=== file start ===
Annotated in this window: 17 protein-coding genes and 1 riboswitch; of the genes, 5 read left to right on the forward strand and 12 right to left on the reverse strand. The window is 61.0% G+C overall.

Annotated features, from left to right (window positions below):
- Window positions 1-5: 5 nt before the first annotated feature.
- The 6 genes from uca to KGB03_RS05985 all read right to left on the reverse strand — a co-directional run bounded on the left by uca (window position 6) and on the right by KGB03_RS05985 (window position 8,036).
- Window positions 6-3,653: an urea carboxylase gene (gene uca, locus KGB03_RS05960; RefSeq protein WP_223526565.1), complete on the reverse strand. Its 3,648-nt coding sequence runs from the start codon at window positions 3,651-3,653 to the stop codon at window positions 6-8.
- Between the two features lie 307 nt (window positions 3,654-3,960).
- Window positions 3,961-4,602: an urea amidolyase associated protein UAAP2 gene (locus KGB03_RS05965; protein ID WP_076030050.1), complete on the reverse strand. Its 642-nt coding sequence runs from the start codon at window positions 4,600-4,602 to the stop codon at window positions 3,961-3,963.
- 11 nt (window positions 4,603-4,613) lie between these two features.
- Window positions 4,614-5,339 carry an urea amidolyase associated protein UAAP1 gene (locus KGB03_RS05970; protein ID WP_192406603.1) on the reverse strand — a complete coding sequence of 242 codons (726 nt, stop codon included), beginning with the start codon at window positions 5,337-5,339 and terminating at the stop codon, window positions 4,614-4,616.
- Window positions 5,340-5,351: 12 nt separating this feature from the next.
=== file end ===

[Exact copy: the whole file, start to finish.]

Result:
Annotated in this window: 17 protein-coding genes and 1 riboswitch; of the genes, 5 read left to right on the forward strand and 12 right to left on the reverse strand. The window is 61.0% G+C overall.

Annotated features, from left to right (window positions below):
- Window positions 1-5: 5 nt before the first annotated feature.
- The 6 genes from uca to KGB03_RS05985 all read right to left on the reverse strand — a co-directional run bounded on the left by uca (window position 6) and on the right by KGB03_RS05985 (window position 8,036).
- Window positions 6-3,653: an urea carboxylase gene (gene uca, locus KGB03_RS05960; RefSeq protein WP_223526565.1), complete on the reverse strand. Its 3,648-nt coding sequence runs from the start codon at window positions 3,651-3,653 to the stop codon at window positions 6-8.
- Between the two features lie 307 nt (window positions 3,654-3,960).
- Window positions 3,961-4,602: an urea amidolyase associated protein UAAP2 gene (locus KGB03_RS05965; protein ID WP_076030050.1), complete on the reverse strand. Its 642-nt coding sequence runs from the start codon at window positions 4,600-4,602 to the stop codon at window positions 3,961-3,963.
- 11 nt (window positions 4,603-4,613) lie between these two features.
- Window positions 4,614-5,339 carry an urea amidolyase associated protein UAAP1 gene (locus KGB03_RS05970; protein ID WP_192406603.1) on the reverse strand — a complete coding sequence of 242 codons (726 nt, stop codon included), beginning with the start codon at window positions 5,337-5,339 and terminating at the stop codon, window positions 4,614-4,616.
- Window positions 5,340-5,351: 12 nt separating this feature from the next.